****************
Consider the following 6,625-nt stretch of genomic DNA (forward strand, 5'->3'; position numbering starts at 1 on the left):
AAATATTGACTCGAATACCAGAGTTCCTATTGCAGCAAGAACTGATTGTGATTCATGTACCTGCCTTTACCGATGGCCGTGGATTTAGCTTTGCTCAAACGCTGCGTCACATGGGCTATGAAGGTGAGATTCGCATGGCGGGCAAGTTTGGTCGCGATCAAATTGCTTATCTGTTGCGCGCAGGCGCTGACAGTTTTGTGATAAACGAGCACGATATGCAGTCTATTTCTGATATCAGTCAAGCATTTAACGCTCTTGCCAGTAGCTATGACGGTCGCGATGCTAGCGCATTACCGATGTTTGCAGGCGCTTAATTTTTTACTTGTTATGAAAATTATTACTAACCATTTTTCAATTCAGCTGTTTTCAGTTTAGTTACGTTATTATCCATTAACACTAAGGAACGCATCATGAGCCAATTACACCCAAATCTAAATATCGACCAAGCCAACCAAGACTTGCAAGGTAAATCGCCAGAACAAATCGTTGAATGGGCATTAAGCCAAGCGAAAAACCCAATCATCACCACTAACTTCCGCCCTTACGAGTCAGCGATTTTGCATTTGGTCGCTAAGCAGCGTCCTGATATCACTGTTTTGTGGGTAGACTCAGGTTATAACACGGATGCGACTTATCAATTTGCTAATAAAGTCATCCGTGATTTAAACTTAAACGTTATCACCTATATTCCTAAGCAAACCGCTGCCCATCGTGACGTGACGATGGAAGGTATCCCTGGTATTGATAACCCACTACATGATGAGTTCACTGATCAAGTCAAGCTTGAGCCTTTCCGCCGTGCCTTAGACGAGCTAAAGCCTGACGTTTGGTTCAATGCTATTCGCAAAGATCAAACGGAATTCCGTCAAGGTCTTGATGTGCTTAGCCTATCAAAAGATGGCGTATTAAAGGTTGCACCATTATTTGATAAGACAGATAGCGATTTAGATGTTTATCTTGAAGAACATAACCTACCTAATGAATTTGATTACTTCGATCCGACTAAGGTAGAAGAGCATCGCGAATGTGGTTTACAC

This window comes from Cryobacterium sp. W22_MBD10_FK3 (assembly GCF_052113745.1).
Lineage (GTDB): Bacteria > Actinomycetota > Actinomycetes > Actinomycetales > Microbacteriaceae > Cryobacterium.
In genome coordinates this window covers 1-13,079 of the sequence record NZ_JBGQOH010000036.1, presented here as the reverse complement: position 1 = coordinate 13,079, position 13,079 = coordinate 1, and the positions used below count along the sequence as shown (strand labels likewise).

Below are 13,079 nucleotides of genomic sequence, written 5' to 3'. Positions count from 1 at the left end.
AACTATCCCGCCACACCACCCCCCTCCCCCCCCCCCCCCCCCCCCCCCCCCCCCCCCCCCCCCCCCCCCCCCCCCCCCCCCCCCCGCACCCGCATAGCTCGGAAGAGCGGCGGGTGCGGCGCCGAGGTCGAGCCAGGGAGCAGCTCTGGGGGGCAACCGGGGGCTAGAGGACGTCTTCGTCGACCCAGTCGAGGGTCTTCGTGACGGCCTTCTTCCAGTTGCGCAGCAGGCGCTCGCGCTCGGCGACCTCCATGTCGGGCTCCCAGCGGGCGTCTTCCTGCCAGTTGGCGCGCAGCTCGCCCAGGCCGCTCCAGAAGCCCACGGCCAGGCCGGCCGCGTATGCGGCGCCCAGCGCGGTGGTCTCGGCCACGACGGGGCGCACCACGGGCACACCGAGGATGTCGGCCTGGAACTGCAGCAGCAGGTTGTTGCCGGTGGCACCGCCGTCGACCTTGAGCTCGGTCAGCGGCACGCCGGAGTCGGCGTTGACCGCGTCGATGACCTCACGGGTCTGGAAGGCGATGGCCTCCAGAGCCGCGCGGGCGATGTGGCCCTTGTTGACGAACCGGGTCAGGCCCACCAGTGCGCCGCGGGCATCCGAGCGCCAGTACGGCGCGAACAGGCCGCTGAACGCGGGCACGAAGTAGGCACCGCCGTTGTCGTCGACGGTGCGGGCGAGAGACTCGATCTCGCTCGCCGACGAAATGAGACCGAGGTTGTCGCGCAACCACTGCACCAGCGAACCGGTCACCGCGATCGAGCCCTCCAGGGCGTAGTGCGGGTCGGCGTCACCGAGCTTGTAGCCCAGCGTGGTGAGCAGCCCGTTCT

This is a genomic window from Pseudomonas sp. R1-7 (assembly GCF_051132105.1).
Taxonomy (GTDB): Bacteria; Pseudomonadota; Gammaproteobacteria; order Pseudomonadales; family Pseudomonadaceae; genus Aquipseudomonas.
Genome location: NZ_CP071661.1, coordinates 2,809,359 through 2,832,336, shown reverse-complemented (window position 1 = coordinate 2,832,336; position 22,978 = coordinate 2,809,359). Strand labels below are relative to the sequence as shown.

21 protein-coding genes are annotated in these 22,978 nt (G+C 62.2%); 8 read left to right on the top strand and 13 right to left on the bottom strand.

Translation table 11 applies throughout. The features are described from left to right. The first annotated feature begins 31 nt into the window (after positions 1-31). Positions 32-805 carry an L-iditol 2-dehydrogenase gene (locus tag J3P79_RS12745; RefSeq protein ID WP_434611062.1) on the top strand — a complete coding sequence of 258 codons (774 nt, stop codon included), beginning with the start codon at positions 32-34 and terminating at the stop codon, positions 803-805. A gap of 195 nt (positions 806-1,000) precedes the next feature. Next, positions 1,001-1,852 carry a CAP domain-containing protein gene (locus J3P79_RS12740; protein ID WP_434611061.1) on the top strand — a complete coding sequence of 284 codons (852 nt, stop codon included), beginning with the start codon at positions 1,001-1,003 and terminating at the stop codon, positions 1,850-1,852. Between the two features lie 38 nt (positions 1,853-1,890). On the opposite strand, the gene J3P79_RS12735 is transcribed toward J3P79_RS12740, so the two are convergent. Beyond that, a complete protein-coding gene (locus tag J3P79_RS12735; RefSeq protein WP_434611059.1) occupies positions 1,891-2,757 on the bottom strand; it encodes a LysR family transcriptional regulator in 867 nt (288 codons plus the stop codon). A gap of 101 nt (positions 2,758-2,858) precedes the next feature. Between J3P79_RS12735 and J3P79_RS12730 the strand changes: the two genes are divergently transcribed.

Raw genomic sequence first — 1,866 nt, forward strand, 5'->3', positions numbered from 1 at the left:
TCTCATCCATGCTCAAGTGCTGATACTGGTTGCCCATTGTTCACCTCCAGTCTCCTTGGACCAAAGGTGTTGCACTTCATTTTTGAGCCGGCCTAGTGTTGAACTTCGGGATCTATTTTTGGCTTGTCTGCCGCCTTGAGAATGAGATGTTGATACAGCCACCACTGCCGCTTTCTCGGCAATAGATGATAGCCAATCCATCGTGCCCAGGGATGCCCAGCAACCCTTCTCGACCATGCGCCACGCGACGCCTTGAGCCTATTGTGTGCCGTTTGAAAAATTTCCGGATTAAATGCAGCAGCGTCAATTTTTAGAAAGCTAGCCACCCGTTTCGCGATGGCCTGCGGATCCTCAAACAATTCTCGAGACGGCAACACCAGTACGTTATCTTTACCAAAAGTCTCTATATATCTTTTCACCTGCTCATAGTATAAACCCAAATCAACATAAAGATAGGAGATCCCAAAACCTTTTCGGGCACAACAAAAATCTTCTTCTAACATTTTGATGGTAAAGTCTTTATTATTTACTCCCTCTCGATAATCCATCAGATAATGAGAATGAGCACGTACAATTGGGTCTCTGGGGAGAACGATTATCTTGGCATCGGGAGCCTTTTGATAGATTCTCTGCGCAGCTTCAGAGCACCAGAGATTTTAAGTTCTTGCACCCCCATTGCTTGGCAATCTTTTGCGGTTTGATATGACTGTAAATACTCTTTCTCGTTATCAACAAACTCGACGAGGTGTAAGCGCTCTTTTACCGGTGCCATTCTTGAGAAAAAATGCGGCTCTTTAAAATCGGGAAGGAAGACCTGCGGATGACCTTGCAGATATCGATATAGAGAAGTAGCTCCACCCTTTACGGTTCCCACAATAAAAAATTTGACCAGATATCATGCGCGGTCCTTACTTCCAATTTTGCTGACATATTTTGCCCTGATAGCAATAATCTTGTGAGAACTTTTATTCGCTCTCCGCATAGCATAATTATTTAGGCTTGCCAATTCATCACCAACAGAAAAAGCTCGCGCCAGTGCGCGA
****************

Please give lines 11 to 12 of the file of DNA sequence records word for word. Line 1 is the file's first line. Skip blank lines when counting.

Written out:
21 protein-coding genes are annotated in these 22,978 nt (G+C 62.2%); 8 read left to right on the top strand and 13 right to left on the bottom strand.

Translation table 11 applies throughout. The features are described from left to right. The first annotated feature begins 31 nt into the window (after positions 1-31). Positions 32-805 carry an L-iditol 2-dehydrogenase gene (locus tag J3P79_RS12745; RefSeq protein ID WP_434611062.1) on the top strand — a complete coding sequence of 258 codons (774 nt, stop codon included), beginning with the start codon at positions 32-34 and terminating at the stop codon, positions 803-805. A gap of 195 nt (positions 806-1,000) precedes the next feature. Next, positions 1,001-1,852 carry a CAP domain-containing protein gene (locus J3P79_RS12740; protein ID WP_434611061.1) on the top strand — a complete coding sequence of 284 codons (852 nt, stop codon included), beginning with the start codon at positions 1,001-1,003 and terminating at the stop codon, positions 1,850-1,852. Between the two features lie 38 nt (positions 1,853-1,890). On the opposite strand, the gene J3P79_RS12735 is transcribed toward J3P79_RS12740, so the two are convergent. Beyond that, a complete protein-coding gene (locus tag J3P79_RS12735; RefSeq protein WP_434611059.1) occupies positions 1,891-2,757 on the bottom strand; it encodes a LysR family transcriptional regulator in 867 nt (288 codons plus the stop codon). A gap of 101 nt (positions 2,758-2,858) precedes the next feature. Between J3P79_RS12735 and J3P79_RS12730 the strand changes: the two genes are divergently transcribed.